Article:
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Unknown (to me) formula of Entropy

  1. Apr 20, 2015 #1
    1. The problem statement, all variables and given/known data
    The question is says:
    Two vessels divided by a partition contain 1 mol of N2 and 2 mol of O2 gas. If the partition is removed and gases ate mixed isothermally, then find the change in entropy due to mixing assuming initial and final pressure are same .

    2. Relevant equations
    ΔS=qrev/T [the one I know]
    ΔSsys=-RΣniln xi
    Where ni = number of moles of gas.
    xi= mole fraction of gas.[ the foreigner equation]

    3. The attempt at a solution
    As written here in the relevant equations part, the second equation is the one which is new to me. I don't know how it works, what it does and from where it came from. It looks like boltzmann's entropy formula but I don't think that both of them are same. The question can be easily solved by this equation, but this equation is the one creating problem.
  2. jcsd
  3. Apr 20, 2015 #2
    What is R?
  4. Apr 20, 2015 #3
    Also, this at least looks related to the formula for change in entropy of an ideal gas.

    That is, taking the entropy of each which I believe, in general, is ##S= Nk[\log(Ω)]## where Ω is multiplicity. So taking the difference of two entropies gives you a ration of multiplicities inside the log. I don't know what formulas you have for multiplicity, but it seems like this may be where your equation comes from. Though, someone else can likely explain it better, or correct me.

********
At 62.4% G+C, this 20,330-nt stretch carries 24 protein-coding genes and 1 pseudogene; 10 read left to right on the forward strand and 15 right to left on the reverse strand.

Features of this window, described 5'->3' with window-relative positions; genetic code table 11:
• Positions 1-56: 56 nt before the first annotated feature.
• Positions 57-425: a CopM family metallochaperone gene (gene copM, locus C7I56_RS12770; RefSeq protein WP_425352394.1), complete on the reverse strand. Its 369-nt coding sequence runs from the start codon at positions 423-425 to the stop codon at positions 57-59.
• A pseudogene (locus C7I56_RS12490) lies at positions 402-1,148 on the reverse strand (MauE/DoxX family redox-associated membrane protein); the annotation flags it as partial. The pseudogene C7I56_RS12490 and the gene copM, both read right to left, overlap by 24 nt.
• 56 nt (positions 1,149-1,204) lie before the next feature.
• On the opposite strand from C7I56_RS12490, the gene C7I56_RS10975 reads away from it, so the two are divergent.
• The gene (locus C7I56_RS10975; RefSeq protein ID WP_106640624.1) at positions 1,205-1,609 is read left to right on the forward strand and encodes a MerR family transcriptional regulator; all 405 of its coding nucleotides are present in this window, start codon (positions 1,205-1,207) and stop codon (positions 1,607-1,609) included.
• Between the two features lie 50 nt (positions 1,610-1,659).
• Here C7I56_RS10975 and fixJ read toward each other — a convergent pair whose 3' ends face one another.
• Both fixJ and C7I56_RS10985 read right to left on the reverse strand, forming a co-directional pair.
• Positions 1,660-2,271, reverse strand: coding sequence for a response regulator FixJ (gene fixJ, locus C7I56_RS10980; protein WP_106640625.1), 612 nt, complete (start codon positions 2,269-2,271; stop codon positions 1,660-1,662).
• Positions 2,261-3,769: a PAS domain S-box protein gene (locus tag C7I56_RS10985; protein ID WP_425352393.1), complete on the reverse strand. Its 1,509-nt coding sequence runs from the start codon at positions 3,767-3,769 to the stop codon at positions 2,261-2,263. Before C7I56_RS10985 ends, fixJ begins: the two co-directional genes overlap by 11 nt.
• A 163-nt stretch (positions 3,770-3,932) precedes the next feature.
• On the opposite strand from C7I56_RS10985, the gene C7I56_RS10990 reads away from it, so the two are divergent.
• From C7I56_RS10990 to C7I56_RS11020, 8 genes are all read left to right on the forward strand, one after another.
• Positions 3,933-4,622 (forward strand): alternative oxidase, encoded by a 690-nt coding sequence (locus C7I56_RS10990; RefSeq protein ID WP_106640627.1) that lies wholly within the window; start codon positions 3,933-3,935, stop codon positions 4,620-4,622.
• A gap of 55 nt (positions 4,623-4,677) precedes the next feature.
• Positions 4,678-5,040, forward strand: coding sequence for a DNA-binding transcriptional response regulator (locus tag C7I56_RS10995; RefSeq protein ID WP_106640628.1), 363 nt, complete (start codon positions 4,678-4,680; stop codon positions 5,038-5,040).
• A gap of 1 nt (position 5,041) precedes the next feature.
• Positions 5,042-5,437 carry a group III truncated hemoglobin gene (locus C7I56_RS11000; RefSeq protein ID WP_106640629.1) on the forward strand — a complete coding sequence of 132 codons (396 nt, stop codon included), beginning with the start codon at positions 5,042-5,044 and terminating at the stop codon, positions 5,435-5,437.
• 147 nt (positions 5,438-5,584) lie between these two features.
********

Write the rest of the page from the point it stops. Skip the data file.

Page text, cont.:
5. Apr 20, 2015 #4
    R is the universal gas constant.
    What is N here?
  6. Apr 21, 2015 #5
    Number of atoms.
  7. Apr 22, 2015 #6
    Smith and van Ness, Introduction to Chemical Engineering Thermodynamics, page 300:

    A ideal gas is a model gas comprised of imaginary molecules of zero volume that do not interact. Each chemical species in an ideal gas mixture therefore has its own private properties, uninfluenced by the presence of other species. This is the basis of Gibb's theorem:

    A total thermodynamic property (U, H, S, A, G) of an ideal gas mixture is the sum of the total properties of the individual species, each evaluated at the mixture temperature but at is own partial pressure.

  8. Apr 22, 2015 #7
    ΔSsys=-RΣniln xi
    Where ni = number of moles of gas.
    xi= mole fraction of gas.

    What would be the proof for this?
    Is it a complicated one involving partial derivatives?
  9. Apr 22, 2015 #8
    No. From the information I gave in my previous post, you should be able to derive the equation for the entropy change for mixing ideal gases, going from the pure components at pressure P to the mixture at the same pressure P.

  10. Apr 22, 2015 #9
    So S = V + P + T ?
    ΔS= ΔV + ΔP + ΔT ?
  11. Apr 22, 2015 #10
    Do you know how to determine the change in entropy of a pure species ideal gas if its pressure changes at constant temperature?
  12. Apr 22, 2015 #11
    Actually entropy is to me degree of randomness and also have formula,
    ΔS = Δq/T
  13. Apr 22, 2015 #12
    OK. Before you can do the derivation of the ideal gas entropy of mixing, you need to develop some background understanding of entropy. Did I send you my write up on the first and second laws of thermo?

  14. Apr 22, 2015 #13
    No, you till now have not send it. Why that question?
    I think you may be thinking that we had a discussion in some other thread about it?
    Or are you asking can I send you the write - up?
  15. Apr 22, 2015 #14
    No. I'll send you a link to it. It is for students who are struggling with some of the concepts because the concepts are presented so poorly in text books.
    Last edited: Apr 23, 2015
  16. Apr 22, 2015 #15
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